Doctor who lost license offers drug advice to FDA
At a hearing this week in Bethesda, Md., on reducing fatal prescription overdoses, a federal panel heard from an East Bay man identified as a “clinician” that the real problem was that some doctors weren’t prescribing enough drugs.
Trouble was, Edward Manougian was not a clinician— not any more.
He lost his California medical license over the very practices on which he lectured the panel of U.S. Food & Drug Administration officials.
The 83-year-old Berkeley man pointed with a yardstick to a hand-drawn diagram sketching his theory on the “pathophysiology of pain.” Some patients require high doses of powerful painkillers known as opioids, he said. He faulted doctors who fail to “treat them correctly”--forcing patients to turn to emergency rooms and the streets for drugs.
Many opioid overdoses, he said, were caused by "patients not getting the right dose and having to get drugs off the street.”
His testimony, submitted via videotape for the hearing that ended Friday, was webcast live by the agency. The FDA does not screen people who request to speak at public hearings and allows them to identify themselves, a spokeswoman said.
Manougian did not say that the Medical Board of California had revoked his license in October after finding that the combinations and doses of drugs he ordered for several patients were dangerous and demonstrated gross negligence.
Two of his patients in their 30s fatally overdosed on painkillers after he gave them prescriptions for the same type of drugs, Medical Board records show.
Manougian asserted in his defense to the state board that he was following his “pathophysiology of pain” theory, the same one that he presented to the FDA. A medical board expert called the theory "supposition" and said that "it does not represent any of the current science or knowledge of chronic pain."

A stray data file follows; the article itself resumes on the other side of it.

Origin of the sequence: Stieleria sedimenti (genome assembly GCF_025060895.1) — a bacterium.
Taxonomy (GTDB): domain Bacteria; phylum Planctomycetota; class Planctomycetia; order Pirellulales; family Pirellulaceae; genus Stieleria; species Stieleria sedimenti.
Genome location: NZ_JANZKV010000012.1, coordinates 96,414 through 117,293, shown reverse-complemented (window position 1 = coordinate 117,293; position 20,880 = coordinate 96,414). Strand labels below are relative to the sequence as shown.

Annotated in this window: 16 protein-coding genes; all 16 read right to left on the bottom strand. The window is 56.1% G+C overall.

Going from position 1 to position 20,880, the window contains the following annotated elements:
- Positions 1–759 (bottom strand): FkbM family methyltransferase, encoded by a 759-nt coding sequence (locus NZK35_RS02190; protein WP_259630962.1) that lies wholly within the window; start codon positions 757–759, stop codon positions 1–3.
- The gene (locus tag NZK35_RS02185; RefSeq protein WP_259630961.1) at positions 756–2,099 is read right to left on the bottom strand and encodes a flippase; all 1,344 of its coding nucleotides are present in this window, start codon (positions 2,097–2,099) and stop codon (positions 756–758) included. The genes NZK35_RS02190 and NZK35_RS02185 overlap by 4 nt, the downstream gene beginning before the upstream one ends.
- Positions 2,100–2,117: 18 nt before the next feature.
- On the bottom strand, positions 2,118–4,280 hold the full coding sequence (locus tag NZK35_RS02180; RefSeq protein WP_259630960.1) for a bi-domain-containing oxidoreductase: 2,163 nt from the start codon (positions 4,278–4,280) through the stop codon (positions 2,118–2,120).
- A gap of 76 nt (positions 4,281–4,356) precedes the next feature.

In recommending license revocation, Administrative Law Judge Mary-Margaret Anderson said drugs prescribed by Manougian have ended up on the street.
“With blinders firmly in place," she wrote, "he conducted his practice in accordance with his own idiosyncratic views and methods, in disregard of the safety of his patients and the public health."
In an interview Friday, Manougian maintained that his care was appropriate. He has filed an appeal in an attempt to win his license back.
For now, though, Manougian is barred from practicing medicine or calling himself a doctor in California, said Lynda Gledhill, a spokeswoman for the state attorney general’s office.
In December, two months after he lost his license, Manougian said he registered to testify at the FDA hearing as "a physician, a clinician."
"I'm a doctor, and my license has not really ended yet," he said, because his case is on appeal. "I'm a clinician. I'm just not an active clinician."
Marvin Firestone, a physician and Manougian's lawyer, said he "certainly couldn't put himself out as a physician with an unrestricted license at this time." He added: "Probably the correct thing to say is, 'I have been a clinician for 55 years,' putting it in the past tense."